The coolest thing I learned at Gen Con is that there’s a group of larpers in Wisconsin trying to make a Nordic-style medieval campaign game. They showed up at my panels and even swung by the Leaving Mundania signing down at the Indie Press Revolution booth in the vendor’s hall.
These folks are from Last Hope Larp in Wisconsin. They are interested in getting in touch with some Nordic larpers from the boffer scene to find out how those games work. One of our core discussions, at the panel, revolved around immersion and monsters. Apparently, the game is trying to move away from battles with NPCs as an end in themselves, and has created an NPC race less for combat and more as a source of mystery, to the consternation of some players.
Their rules set is very short for US larp — only about 45 pages.
I picked up a few awesome things, a copy of Marc Majcher’s Twenty-Four Game Poems, an awesome booklet of super-short games (less than 1 hour) for two to five people that can be played with minimal prep using stuff I carry in my purse anyway. Get there.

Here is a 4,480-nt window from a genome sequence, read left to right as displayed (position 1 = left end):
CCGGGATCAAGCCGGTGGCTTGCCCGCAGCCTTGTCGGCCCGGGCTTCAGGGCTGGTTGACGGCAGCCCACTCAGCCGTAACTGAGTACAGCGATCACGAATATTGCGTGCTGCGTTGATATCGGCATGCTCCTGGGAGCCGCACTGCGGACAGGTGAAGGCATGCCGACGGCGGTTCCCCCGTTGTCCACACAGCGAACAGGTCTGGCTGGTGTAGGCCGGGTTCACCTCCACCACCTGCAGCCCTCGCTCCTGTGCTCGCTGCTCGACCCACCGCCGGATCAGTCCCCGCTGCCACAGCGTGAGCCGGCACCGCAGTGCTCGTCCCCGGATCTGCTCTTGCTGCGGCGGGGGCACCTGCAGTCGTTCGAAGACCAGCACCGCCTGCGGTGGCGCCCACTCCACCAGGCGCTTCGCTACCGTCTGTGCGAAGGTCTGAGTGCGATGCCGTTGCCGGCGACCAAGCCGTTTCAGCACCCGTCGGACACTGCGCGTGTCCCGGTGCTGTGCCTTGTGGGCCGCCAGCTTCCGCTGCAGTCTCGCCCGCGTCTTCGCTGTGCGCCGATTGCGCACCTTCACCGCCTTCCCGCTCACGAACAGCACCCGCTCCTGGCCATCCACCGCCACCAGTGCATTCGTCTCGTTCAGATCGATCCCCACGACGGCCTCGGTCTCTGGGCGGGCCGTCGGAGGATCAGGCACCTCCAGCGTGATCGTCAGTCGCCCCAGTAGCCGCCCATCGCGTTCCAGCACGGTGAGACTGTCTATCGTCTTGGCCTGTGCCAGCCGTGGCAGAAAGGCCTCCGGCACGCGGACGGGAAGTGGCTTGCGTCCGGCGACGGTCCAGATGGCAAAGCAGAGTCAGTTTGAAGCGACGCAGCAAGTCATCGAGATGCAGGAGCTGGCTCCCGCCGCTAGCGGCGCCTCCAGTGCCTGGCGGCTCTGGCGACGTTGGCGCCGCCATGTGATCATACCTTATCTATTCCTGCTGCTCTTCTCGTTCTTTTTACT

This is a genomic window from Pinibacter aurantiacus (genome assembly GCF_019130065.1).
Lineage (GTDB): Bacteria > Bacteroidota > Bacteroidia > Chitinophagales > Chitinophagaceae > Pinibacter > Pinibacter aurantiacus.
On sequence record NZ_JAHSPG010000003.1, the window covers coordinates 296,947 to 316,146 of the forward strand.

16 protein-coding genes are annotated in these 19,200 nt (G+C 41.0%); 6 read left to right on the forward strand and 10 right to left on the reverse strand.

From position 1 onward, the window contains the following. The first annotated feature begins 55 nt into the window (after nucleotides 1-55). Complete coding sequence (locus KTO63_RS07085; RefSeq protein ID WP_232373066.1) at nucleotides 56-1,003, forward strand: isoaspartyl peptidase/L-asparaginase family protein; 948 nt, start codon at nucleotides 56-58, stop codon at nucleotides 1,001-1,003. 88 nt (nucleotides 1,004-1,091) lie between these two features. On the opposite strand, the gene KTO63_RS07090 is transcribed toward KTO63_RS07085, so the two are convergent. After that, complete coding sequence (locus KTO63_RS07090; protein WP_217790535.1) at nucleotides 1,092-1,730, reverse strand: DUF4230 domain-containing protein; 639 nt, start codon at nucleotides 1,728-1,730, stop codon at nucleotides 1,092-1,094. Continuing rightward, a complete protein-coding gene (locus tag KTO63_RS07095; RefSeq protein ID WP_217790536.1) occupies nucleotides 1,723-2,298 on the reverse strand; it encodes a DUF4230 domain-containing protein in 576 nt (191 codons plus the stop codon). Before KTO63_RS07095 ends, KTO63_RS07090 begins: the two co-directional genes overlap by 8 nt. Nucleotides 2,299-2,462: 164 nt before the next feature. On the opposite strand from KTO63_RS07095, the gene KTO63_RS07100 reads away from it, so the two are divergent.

I also nabbed the second volume of Stone Skin Press‘ new The New Hero anthology, a collection of stories. And of course, an advance copy of the new Dominion set for my Dominion-obsessed husband.
But the hands-down winner for best souvenir (for cheapness, uniqueness, and portability) is definitely the moustache monocle, a handy way of transforming myself into my douchebag hipster alter-ego, Joshua:
Some Other, Slightly-Less-Good Photos for Your Pleasure
Batman Villain Cosplay
A pop-up gameshow I saw a couple times that looked like fun. Here, the contestant has 90 seconds to sort the audience by height. And he does it!
Folks spent a long time building elaborate structures out of cards. Then later, as I understand it, you could bid to throw coins destroying the towers. Profits went to charity. This photo is only partway through the construction.
The outside of the lonely convention center after it was all over.